Breaking out in early 2018, the stirring 17 Again and it’s inspirational music video find Adrian sharing his journey of overcoming suicidal thoughts and mental health issues after weighing a life-threatening 270kg at seventeen years old. Provocative, aspirational and instantly memorable, the track launched the South Australia native into the Australian music consciousness, with major support from Triple J and universal praise from the public and industry alike.

After dropping their name on that very song, Adrian quickly found himself touring Europe alongside his childhood heroes, fellow South Australians the Hilltop Hoods, in support of their comeback single Clark Griswold. His guest appearance, star turn in the music video, the Best Urban Release Award win at the ARIA Awards and his rousing performance at Splendour in the Grass capped off an incredible 12 months for the magnetic young performer, not to mention sold out debut shows across the East Coast and taking home Best New Artist at South Australian Music Awards.

Taking Adrian on his biggest headline tour to date, his follow up single A.O.K. came next, once again proving that he is a growing voice of change and hope for youth struggling with difficult circumstances and mental issues. A vibrant slice of street gospel, classic rap drums, and his stirring trademark vocal delivery, ‘A.O.K’ is an inspiring modern-day anthem reflective of changes in Adrian’s outlook on life after conquering his own demons through the power of music, dignity and mindfulness.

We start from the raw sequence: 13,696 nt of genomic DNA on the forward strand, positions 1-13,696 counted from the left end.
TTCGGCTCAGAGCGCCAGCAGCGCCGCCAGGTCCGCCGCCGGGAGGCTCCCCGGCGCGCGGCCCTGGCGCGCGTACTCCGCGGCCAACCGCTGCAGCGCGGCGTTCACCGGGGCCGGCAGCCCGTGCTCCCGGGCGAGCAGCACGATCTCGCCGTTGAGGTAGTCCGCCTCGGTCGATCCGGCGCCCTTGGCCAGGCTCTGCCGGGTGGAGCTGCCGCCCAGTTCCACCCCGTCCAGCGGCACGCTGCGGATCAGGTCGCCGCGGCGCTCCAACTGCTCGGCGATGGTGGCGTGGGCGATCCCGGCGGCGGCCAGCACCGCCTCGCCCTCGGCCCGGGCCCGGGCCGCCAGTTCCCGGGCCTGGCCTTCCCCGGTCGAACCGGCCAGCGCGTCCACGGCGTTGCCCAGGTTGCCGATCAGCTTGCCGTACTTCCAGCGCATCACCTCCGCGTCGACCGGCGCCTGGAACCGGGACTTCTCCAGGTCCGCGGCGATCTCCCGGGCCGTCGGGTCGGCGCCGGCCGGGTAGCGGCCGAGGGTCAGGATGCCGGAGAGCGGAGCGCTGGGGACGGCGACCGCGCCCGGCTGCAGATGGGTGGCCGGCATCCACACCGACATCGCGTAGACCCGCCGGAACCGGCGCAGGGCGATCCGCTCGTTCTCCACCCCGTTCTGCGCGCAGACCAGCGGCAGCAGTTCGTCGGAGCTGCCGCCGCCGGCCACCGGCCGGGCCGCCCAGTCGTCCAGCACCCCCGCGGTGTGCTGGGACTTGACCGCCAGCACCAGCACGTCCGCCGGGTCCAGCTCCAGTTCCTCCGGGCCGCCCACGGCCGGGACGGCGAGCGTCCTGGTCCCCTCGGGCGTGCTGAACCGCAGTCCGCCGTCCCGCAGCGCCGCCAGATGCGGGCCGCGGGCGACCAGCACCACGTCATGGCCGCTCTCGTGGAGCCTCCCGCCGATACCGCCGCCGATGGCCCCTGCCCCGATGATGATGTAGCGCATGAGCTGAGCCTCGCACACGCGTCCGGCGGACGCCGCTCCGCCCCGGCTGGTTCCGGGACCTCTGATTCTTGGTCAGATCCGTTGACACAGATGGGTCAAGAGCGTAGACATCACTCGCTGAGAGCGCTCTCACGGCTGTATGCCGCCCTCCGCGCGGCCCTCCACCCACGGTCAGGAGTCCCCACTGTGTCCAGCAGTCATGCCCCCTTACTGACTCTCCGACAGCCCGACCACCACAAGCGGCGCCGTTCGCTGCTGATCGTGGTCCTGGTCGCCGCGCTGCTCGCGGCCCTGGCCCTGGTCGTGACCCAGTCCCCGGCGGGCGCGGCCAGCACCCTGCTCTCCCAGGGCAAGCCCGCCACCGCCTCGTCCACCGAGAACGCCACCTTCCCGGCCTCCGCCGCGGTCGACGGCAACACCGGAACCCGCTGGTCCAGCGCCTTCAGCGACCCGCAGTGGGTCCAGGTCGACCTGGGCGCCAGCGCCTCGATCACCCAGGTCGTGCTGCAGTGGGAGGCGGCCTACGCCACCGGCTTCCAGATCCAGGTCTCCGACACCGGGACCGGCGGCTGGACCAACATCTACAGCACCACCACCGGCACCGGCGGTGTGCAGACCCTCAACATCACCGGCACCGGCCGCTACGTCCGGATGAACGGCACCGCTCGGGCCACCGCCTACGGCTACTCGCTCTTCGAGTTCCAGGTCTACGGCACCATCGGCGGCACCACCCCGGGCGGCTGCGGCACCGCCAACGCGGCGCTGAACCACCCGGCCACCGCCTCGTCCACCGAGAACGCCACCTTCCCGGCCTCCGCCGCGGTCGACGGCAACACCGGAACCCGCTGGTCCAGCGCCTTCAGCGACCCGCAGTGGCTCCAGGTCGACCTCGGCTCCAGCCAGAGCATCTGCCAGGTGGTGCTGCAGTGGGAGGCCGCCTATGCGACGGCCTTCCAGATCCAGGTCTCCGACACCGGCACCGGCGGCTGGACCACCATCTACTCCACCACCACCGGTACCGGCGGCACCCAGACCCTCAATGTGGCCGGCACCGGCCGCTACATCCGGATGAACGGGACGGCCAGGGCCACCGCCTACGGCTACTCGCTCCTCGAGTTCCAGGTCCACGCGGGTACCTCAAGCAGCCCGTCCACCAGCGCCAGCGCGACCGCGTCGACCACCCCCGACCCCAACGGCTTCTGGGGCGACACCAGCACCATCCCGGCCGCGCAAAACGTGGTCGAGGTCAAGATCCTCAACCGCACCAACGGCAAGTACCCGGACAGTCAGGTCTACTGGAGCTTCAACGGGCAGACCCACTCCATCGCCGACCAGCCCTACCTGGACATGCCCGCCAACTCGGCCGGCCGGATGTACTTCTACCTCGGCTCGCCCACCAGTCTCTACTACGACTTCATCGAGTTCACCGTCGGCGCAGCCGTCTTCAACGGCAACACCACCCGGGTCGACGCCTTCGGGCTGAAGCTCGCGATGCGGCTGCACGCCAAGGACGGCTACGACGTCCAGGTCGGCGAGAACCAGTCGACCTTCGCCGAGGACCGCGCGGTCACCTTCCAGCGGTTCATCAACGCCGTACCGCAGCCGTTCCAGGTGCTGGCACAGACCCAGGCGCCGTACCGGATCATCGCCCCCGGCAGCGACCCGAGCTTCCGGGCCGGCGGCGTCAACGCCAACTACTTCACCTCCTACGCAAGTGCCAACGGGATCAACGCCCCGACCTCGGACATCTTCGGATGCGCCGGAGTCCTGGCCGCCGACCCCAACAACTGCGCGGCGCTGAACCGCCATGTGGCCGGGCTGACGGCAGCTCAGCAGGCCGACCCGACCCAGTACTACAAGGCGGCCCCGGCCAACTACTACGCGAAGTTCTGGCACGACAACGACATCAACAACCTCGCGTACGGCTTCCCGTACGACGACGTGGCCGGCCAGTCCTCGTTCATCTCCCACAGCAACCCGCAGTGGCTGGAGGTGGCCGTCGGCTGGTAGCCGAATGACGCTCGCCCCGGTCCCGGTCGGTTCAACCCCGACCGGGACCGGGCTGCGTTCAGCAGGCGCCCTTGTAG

An outlier in today’s modern music industry, Adrian is finding success in being himself, and embracing his honesty and vulnerability.

“Hopeful, life-affirming music: sunshine-infused gospel that promises – and goes some way to convincing you – that everything will be okay. Eagle’s soaring voice is the focal point, but the messaging is what stands him apart.” – The Guardian

“Armed with an imitable voice, a tireless work ethic, stunning performance style, and mesmerising lyrics, it’s no secret that he’s set to be one of Australia’s biggest artists in no time.”– Tone Deaf

Adrian Eagle


Maddy Jane is an independent singer-songwriter from the small island town of Bruny Island, Tasmania.

Catchy and truthful, Maddy’s unique brand of indie pop/rock has resonated in Australia, with plenty of airplay on triple j for her acclaimed EP ‘Not Human At All’, sold out headline shows, and huge arena supports for the likes of Harry Styles and Red Hot Chilli Peppers.

After two years of heavy touring, Maddy has bunkered down in the studio and recorded her debut full-length album. Leading single ‘Something Old And Something New’ is out August 23, with the album coming early next year.